PRINCE was developed by the UK Government to try to overcome some of the massive problems they were experiencing in delivering major IT projects. Its use has spread from there. My personal view is it is a useful methodology when the client/customer and the performing organisation are essentially the same. This is typical of most major IT projects run by governments. PRINCE is not so useful where the organisation ‘doing the project’ is different to the client/customer (eg, a typical major construction project with a builder and a client).

    As with any methodology though, the trick is to tailor it to the needs of the project and the organisation. PRINCE2 consultants I know call organisations that hide behind the PRINCE2 bureaucracy to avoid making timely decisions PINOs (Prince In Name Only).

    You are right on your other comment regarding crashing and/or fast tracking schedules. Fredrik Brooks in his book ‘The Mythical Man Month’ (first published over 30 years ago in 1975) highlighted the problem that “Adding manpower to a late software project makes it later.” This is true of most projects involving knowledge workers, it is not so true if the project involves bulk mechanical work (eg, trucking a few million tones of dirt) where additional resources may help.

    What is always true though is accelerating a project increases the risk and should be balanced by increased contingencies. All we need now is sensible senior managers…..

    • Hi Patrick,
      What do you mean by “the PMBOK is not, and cannot ever be a methodology without adaptation”?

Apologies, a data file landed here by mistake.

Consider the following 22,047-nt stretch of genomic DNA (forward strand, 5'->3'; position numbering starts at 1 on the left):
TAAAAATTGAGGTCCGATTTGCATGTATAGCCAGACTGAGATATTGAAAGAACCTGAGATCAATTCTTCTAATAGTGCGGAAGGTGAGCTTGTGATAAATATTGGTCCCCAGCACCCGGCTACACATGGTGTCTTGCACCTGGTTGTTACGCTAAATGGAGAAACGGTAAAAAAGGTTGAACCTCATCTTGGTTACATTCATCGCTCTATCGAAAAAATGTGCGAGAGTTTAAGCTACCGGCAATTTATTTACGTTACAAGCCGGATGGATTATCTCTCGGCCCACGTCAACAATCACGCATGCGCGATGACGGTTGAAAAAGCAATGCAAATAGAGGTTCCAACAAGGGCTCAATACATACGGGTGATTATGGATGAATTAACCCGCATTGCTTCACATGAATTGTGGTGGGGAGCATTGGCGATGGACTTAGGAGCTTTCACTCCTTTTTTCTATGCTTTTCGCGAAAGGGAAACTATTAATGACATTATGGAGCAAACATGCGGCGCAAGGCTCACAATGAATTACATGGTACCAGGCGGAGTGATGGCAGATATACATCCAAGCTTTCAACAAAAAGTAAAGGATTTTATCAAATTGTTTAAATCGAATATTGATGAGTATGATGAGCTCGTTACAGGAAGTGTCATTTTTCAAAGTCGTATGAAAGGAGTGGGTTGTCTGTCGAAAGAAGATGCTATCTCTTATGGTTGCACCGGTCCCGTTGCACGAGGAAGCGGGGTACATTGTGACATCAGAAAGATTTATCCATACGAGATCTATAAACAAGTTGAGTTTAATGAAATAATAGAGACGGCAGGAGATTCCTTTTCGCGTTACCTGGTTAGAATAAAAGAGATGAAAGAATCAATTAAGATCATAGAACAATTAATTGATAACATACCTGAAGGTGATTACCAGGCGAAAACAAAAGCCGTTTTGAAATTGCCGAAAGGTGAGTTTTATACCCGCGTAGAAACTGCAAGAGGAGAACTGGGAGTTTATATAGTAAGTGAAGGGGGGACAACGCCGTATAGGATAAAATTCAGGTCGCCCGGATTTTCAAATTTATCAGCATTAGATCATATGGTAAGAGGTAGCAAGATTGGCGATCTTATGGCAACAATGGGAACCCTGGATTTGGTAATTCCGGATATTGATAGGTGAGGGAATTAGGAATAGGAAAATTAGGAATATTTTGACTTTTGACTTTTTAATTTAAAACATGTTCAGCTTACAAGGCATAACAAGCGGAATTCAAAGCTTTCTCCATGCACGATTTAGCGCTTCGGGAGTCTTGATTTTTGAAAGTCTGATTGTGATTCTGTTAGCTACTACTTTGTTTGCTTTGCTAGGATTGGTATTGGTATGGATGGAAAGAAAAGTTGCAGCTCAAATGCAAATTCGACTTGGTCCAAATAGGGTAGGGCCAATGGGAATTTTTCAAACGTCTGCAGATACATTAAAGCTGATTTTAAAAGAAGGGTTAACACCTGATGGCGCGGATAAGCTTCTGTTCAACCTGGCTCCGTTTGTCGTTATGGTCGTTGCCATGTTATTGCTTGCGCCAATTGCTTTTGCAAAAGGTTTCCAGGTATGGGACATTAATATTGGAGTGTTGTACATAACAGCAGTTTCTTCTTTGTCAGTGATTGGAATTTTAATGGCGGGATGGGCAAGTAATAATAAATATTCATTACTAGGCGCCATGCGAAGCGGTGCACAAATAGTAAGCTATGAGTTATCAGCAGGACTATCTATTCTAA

• The PMBOK defines itself as a guide to generally accepted good practices applicable to most projects most of the time. The referenced tools and techniques are sometimes mutually exclusive, for example,, you can choose to use Critical Chain for scheduling or CPM but not both, a methodology defines which option your organistion chooses to use. The basics of what is required to define a business process within a methodology include:

        – Knowing precisely what is to be done. Standards and guides such as the PMBOK only provide general guidance.

        – Defining precisely the inputs, outputs and performance criteria. One example: Qualitative risk analysis (PMBOK® Guide 4th Ed., page 292) identifies relative impacts – but what represents a 0.80 impact (extreme), $5000, $50,000, $500,000 – the methodology has to make these definitions. The ‘impact’ can apply to quality, safety, time, cost – which ones matter and need including in the methodology, which can be left out??

        – Defining the people responsible for performing the processes by roles, responsibilities and authority levels.

        – Creating or adapting templates and guidance documents to implement the processes consistently.

        – Defineing the work flows. The PMBOK® Guide is well laid out in this respect but only deals with a single pass – methodologies need to deal with iterative builds.

        -Then you get to the questions of how often the processes are used, how intensely they are applied, who oversees the processes, how performance is measured, how the processes are improved and what happens if there is an identified problem or issue.

        The real skill in developing a methodology is to make sure the methodology is as simple, quick and easy to use as possible whilst applying sufficient rigour to optimise project outcomes. Creating a ‘good’ methodology from scratch using a standard such as the PMBOK® Guide, or adapting an existing methodology such as PRINCE2 or Method 123, involves some serious work and the research and development work needs to be properly resourced to ensure the methodology is developed properly and is useful and usable.

        For more on this see: